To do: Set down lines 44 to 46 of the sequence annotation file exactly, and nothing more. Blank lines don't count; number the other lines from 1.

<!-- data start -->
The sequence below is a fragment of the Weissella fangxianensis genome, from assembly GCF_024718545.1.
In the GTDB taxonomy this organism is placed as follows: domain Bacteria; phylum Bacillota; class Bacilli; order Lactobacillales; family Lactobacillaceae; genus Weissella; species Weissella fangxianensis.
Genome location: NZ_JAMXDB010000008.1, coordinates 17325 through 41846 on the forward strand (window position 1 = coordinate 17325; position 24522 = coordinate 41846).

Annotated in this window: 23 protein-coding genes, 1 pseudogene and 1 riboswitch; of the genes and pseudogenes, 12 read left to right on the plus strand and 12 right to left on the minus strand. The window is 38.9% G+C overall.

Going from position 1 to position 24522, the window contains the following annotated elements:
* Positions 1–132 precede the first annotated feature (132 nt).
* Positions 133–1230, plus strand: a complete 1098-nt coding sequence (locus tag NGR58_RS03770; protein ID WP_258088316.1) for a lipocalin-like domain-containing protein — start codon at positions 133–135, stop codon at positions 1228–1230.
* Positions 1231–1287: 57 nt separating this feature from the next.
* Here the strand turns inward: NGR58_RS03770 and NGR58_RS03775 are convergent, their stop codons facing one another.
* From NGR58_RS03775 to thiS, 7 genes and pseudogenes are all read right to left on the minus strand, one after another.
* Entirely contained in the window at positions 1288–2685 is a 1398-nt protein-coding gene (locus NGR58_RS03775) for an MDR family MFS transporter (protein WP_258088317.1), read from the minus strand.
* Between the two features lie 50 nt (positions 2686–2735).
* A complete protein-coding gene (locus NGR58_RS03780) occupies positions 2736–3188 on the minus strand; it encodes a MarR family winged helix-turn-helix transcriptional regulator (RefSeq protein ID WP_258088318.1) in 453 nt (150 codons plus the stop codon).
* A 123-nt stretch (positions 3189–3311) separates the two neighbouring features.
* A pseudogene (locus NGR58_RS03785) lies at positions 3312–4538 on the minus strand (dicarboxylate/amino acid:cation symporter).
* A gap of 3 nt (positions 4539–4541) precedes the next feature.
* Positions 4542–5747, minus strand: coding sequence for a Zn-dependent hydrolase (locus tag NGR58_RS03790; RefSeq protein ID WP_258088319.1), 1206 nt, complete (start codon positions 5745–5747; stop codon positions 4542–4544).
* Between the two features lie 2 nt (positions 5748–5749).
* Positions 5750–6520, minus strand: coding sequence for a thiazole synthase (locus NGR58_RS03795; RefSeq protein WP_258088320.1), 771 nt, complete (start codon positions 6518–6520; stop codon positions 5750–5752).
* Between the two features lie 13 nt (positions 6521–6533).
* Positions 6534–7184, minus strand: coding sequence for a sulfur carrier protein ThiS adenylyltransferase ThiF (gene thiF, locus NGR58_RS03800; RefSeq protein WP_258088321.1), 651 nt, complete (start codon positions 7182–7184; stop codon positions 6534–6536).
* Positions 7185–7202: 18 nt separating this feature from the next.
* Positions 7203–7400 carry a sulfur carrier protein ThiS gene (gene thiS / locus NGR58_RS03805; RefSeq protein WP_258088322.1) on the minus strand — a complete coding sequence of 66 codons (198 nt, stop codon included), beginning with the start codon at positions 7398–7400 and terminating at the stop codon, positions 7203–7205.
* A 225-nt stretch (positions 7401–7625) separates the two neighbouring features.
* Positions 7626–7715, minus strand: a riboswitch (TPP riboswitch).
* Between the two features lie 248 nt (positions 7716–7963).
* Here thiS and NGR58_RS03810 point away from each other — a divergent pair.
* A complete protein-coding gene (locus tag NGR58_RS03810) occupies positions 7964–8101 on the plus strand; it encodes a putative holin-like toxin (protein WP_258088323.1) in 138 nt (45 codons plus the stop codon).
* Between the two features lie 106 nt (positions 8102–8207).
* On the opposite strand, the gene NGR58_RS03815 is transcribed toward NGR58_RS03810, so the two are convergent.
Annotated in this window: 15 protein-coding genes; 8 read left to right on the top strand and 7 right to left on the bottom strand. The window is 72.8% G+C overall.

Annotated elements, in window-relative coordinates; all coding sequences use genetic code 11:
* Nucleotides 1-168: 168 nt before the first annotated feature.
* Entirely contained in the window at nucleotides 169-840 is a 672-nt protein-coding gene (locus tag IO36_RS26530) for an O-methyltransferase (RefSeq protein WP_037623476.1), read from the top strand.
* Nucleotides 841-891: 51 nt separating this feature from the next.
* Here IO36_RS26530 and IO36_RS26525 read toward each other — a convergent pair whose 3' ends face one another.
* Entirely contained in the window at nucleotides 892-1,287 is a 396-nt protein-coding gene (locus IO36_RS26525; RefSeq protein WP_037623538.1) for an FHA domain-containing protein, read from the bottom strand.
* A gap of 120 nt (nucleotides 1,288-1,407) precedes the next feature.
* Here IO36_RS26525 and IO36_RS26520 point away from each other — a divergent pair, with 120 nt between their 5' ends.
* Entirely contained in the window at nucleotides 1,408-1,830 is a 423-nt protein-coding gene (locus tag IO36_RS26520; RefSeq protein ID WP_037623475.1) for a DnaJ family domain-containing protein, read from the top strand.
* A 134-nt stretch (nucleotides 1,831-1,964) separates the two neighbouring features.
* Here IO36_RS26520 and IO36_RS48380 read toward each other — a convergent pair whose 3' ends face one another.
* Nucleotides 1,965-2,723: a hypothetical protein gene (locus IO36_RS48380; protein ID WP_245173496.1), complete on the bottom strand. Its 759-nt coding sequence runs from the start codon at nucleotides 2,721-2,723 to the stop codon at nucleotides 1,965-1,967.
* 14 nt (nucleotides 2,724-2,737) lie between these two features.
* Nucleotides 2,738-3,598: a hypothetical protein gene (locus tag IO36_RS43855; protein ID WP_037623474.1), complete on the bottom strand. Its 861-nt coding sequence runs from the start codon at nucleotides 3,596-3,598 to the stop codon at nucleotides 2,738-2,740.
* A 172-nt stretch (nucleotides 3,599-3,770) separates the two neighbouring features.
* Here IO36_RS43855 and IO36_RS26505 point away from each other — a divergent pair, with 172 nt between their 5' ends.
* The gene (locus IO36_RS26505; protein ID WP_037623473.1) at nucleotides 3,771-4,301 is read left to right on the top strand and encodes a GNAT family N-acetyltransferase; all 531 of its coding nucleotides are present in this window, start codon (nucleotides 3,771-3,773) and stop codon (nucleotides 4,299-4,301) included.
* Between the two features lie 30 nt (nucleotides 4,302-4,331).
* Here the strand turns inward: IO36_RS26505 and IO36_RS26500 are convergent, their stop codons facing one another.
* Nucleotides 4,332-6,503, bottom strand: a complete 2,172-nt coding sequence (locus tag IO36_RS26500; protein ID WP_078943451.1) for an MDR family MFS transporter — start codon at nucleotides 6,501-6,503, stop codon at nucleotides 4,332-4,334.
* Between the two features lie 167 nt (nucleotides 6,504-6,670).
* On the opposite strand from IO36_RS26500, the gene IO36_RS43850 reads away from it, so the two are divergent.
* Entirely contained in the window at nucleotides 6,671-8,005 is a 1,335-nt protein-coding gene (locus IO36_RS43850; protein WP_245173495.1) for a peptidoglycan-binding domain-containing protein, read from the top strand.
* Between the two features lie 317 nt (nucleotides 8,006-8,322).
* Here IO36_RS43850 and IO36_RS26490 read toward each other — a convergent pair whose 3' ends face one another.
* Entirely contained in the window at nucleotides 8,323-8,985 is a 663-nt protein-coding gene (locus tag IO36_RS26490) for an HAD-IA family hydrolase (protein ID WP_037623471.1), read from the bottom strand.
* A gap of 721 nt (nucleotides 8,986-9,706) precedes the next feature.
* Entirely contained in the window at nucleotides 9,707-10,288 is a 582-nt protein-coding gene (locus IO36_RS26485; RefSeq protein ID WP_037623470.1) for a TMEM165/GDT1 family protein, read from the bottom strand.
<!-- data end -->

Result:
* 14 nt (nucleotides 2,724-2,737) lie between these two features.
* Nucleotides 2,738-3,598: a hypothetical protein gene (locus tag IO36_RS43855; protein ID WP_037623474.1), complete on the bottom strand. Its 861-nt coding sequence runs from the start codon at nucleotides 3,596-3,598 to the stop codon at nucleotides 2,738-2,740.
* A 172-nt stretch (nucleotides 3,599-3,770) separates the two neighbouring features.